Use full screen for better viewing.
Neuf for Modoc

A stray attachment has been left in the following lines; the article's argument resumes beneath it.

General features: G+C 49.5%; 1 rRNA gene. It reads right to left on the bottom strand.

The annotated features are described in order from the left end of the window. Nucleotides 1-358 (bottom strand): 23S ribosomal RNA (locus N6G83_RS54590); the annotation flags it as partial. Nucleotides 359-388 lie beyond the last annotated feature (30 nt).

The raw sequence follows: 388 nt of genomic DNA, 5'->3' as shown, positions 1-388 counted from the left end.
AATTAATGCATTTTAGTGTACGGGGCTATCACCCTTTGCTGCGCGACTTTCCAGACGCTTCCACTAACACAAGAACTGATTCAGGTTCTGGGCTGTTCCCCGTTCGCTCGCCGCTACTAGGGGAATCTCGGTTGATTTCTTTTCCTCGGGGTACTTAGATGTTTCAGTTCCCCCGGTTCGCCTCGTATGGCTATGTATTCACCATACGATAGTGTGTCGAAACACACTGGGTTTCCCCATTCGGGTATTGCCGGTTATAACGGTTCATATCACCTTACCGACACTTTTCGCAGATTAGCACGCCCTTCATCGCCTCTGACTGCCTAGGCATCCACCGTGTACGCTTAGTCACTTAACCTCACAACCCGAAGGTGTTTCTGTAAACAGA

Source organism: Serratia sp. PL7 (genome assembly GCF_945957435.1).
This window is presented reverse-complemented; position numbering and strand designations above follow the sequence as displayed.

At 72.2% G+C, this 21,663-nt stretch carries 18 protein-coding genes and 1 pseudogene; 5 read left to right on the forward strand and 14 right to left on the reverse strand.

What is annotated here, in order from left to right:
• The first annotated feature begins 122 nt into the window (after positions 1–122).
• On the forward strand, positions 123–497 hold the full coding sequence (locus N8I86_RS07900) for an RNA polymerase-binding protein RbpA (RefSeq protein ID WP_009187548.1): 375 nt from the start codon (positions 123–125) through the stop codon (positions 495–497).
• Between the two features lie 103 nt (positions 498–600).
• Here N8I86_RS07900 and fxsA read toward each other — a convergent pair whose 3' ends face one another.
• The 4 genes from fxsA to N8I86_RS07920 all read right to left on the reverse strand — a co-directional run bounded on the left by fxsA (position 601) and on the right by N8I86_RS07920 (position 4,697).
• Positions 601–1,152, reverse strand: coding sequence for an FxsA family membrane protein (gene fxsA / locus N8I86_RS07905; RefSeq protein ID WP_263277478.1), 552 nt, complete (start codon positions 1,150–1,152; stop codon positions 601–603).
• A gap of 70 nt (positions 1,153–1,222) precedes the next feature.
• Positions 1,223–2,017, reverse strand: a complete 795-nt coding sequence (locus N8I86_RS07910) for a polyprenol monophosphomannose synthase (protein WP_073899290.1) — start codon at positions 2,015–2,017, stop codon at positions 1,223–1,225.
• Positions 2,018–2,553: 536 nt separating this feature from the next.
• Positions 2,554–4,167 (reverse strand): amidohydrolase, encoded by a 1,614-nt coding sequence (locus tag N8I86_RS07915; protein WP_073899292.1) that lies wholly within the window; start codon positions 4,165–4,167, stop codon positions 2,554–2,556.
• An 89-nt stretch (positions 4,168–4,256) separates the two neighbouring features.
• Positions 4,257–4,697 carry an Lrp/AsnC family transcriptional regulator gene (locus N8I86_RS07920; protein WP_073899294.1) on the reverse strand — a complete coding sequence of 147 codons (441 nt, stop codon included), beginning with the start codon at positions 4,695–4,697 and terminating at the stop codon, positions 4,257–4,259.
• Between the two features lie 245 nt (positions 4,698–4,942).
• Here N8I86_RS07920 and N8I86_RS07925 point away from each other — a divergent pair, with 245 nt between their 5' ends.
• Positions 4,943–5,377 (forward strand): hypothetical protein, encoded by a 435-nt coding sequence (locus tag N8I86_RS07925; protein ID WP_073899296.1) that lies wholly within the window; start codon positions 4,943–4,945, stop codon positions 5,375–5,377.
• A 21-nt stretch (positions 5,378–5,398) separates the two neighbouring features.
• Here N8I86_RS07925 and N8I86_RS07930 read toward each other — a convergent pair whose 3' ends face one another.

Edgar Heap of Birds is one of the most provocative and prominent Native American artists working today. This print is a continuation of his "Neuf Series" (Neuf is the Cheyenne number four), and title refers to the Modoc of northern California and southern Oregon who engaged in armed resistance against the U.S. military in the late nineteenth century, to fight removal from their homelands. Of the Neuf series, which he calls "celebratory color-contrast paintings," Heap of Birds has written: These works are on-going and originate from the western Oklahoma canyon lands. In 1980 I returned to live on the Cheyenne and Arapaho tribal reservation lands. From this rural yet invigorating landscape a painted language began. This language evolved from the cedar trees which populate the grasslands along with the arroyos within the red earth. In 1994 research was begun with urban aboriginal artists in Sydney and Adelaide, Australia. A major collaborative touring exhibition titled 16 Songs was the outcome from the experience along with a striking visualization stemming from swimming in the Great Barrier Reef, Queensland, Australia. A vision from the dynamic and multi-colored fish gave new vitality to the Neuf Series paintings. In the paintings' original phase, the landscape played a major role in the composition. At this point the water-world has merged with the pastoral tree forms to create a pulse of color in shapes that grow, overlap and swim through the picture plane. The issue of motion offers a positive notion of movement and change which always holds hope.